South Africa's economic growth has accelerated in the first half of 2004, the country's central bank has said.
South Africa doesn't want to miss the global economic pick up
All major industries have seen a pick up, helped by low interest rates, high commodity prices and government policy, the South African Reserve Bank said.
The economy grew by an annualised rate of 3% in the six months through June, up from 1% a year earlier.
The central bank said that conditions are now favourable for faster and more sustainable job and economic growth.
"At or around current levels, nominal interest rates should contribute to easier cash flows for borrowers and a greater willingness to undertake investment projects," the Reserve Bank said in its 2004 annual report.
"Under these circumstances South Africa could achieve stronger trend growth and more job creation on a sustainable basis."
South Africa has been helped on its way by the general pick up in global growth that became evident in the second half of 2003, the bank said.
Africa as a whole has benefited, with its rate of expansion touching 4% in 2003, the highest for four years.
Underpinning that has been the rise in commodity prices, driven in part by booming growth in developing nations such as China and India.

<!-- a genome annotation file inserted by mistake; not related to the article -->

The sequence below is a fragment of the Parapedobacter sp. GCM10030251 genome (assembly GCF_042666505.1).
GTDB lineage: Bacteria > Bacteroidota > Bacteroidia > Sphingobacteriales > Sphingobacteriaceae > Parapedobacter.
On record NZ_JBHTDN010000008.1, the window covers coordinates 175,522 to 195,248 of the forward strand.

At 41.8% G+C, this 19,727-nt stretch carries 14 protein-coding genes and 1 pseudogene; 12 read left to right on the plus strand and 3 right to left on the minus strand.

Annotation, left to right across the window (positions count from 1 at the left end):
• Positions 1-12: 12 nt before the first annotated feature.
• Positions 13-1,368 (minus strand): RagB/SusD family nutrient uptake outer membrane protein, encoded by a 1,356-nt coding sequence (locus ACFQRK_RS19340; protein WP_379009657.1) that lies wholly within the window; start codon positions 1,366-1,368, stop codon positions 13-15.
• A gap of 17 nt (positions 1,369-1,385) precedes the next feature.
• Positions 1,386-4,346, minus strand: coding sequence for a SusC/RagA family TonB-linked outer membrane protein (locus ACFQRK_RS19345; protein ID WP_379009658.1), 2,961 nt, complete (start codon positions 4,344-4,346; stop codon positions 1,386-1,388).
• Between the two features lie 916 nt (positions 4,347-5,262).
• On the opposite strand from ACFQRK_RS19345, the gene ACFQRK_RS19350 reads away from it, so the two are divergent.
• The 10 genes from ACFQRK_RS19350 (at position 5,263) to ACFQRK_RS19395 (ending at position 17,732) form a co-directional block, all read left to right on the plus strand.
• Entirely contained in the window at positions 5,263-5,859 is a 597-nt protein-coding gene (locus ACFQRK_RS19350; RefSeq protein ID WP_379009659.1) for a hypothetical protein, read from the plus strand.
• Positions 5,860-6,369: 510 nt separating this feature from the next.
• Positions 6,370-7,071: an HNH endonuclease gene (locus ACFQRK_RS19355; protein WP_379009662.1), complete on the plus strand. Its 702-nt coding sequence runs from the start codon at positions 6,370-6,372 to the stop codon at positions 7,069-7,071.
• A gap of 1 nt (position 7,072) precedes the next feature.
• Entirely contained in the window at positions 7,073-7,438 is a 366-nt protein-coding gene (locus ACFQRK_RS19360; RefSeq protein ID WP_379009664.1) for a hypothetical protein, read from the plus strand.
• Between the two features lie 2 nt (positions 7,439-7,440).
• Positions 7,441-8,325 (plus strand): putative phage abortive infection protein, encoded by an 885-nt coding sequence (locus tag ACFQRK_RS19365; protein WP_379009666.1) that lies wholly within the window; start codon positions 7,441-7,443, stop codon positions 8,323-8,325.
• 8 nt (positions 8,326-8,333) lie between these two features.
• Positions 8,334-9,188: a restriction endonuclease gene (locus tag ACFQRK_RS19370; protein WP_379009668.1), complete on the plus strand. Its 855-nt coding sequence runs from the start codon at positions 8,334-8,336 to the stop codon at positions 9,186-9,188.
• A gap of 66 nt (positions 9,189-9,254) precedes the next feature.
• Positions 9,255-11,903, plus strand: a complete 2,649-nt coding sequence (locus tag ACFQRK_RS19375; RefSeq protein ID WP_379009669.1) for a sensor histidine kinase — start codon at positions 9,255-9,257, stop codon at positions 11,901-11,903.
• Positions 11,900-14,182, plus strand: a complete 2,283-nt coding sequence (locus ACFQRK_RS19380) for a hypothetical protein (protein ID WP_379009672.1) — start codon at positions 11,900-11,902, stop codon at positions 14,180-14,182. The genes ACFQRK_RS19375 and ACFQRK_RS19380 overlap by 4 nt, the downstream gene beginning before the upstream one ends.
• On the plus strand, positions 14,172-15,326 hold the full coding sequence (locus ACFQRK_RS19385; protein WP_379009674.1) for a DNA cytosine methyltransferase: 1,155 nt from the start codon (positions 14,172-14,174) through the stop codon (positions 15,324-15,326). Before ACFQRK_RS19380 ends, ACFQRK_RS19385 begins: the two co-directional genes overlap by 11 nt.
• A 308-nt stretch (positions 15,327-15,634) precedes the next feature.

Rising commodity prices have helped the economy
Platinum production was singled out by the central bank as a major contributor to South Africa's improving economy.
It also said that the main driver for manufacturing was domestic demand, though the outlook for exports is getting a little brighter.
"Early indications are that prospects for the euro area, South Africa's most important trading partner, have also improved in the first half of 2004," the Reserve Bank said in its report.
One significant drag on overseas sales was the strength of the South African rand.
The Reserve Bank calculates that the rand strengthened by 16% against a basket of currencies in 2003 and by a further 9% in the first seven months of this year.
With exports under pressure and domestic demand rising, the current account deficit widened significantly, to 2.7% of the gross domestic product (GDP) by the end of the first six months.
Despite its negative effect on exports and the current account, the stronger currency has helped to offset the inflationary pressure of record oil prices, allowing the central bank to keep borrowing costs relatively low.
Consumer spending has been boosted as a result, as has demand for bank loans and mortgages.
Agriculture, however, was hit by conditions outside of the Reserve Bank's control, suffering from poor weather conditions and a drop in prices.
Transport, storage and communication services were the industries that saw the quickest growth.
"Lower interest rates, a growth supportive fiscal policy stance and higher international prices for export commodities raised business as well as consumer confidence and was translated into higher real output," the bank concluded.